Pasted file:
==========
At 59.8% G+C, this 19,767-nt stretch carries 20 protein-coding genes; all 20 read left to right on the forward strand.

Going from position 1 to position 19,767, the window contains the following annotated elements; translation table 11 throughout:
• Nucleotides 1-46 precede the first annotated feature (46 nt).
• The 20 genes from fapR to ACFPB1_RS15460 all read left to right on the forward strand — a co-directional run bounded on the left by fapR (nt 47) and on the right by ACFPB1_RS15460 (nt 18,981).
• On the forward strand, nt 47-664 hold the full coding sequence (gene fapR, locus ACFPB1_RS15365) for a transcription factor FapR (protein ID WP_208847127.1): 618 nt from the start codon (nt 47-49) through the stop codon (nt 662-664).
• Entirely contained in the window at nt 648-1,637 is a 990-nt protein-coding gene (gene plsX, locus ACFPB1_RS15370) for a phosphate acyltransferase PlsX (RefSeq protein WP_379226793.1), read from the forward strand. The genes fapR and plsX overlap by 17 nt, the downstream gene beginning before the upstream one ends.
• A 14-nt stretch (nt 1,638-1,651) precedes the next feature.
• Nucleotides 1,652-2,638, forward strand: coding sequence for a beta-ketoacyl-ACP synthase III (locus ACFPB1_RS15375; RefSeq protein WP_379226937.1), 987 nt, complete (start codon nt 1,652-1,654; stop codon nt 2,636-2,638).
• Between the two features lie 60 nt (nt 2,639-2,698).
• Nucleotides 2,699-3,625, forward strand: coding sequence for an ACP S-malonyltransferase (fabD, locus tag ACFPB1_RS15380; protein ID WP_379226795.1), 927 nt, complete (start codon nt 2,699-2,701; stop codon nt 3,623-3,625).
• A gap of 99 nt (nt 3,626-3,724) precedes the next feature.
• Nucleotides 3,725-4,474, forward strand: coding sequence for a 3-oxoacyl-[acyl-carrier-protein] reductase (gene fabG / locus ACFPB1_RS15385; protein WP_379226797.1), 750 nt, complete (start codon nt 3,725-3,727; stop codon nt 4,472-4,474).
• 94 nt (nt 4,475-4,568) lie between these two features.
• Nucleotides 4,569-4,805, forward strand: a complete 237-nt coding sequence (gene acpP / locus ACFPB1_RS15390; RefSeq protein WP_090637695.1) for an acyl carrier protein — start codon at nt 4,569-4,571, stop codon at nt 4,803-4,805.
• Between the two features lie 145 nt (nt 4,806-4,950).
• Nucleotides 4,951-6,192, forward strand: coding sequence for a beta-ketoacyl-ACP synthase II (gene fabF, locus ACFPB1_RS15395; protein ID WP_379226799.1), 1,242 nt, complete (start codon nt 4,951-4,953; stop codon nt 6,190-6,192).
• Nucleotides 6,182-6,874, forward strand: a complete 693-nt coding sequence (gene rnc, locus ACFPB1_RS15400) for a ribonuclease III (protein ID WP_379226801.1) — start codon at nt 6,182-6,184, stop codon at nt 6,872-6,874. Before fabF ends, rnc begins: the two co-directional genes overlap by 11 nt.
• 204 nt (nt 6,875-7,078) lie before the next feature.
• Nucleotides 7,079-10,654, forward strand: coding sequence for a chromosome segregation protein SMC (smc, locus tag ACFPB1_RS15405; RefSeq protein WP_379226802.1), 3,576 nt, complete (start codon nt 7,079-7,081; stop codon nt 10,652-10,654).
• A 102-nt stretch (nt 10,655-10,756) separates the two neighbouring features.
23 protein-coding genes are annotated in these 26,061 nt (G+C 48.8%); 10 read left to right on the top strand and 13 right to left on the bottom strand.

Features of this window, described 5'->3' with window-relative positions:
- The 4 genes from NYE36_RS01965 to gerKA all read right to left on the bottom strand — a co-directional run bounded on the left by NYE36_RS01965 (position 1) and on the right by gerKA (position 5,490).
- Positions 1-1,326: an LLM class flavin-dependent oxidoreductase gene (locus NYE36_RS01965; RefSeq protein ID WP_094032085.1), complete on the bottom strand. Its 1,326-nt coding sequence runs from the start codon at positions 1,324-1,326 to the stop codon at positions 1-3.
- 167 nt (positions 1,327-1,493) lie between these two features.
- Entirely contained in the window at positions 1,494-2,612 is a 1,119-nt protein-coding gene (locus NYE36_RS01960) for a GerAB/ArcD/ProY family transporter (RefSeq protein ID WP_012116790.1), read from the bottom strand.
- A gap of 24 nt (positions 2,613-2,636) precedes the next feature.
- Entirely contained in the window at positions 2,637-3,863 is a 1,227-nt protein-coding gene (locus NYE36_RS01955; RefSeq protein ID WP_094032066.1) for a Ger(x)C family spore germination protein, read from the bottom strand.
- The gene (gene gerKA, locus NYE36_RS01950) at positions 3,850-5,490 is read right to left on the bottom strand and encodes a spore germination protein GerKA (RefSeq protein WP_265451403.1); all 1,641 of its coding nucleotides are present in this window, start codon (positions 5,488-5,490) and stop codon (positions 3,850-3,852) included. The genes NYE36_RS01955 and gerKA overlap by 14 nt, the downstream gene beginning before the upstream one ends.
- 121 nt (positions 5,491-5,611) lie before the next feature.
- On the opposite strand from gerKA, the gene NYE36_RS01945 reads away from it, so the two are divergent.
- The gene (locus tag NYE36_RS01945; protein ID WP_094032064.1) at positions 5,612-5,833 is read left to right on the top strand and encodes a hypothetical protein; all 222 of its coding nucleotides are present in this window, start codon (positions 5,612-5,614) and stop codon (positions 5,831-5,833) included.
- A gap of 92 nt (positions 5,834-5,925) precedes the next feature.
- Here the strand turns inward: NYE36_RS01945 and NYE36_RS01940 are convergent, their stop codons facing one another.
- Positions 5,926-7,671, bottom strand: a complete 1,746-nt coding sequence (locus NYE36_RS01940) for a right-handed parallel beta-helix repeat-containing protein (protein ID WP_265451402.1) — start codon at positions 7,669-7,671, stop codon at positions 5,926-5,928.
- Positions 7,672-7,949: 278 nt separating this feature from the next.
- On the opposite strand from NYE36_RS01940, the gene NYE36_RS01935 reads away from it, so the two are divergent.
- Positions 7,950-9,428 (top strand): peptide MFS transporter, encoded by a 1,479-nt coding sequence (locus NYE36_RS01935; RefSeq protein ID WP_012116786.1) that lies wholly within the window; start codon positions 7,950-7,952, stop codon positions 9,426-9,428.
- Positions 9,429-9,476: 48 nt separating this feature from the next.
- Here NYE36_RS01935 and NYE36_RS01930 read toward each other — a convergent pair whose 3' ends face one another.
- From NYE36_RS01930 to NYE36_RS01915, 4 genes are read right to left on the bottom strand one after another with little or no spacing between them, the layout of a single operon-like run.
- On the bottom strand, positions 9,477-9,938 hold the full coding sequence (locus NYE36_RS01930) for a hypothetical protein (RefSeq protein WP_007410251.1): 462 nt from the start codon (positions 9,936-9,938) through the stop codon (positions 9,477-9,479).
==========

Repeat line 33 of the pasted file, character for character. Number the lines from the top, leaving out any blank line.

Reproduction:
- A gap of 92 nt (positions 5,834-5,925) precedes the next feature.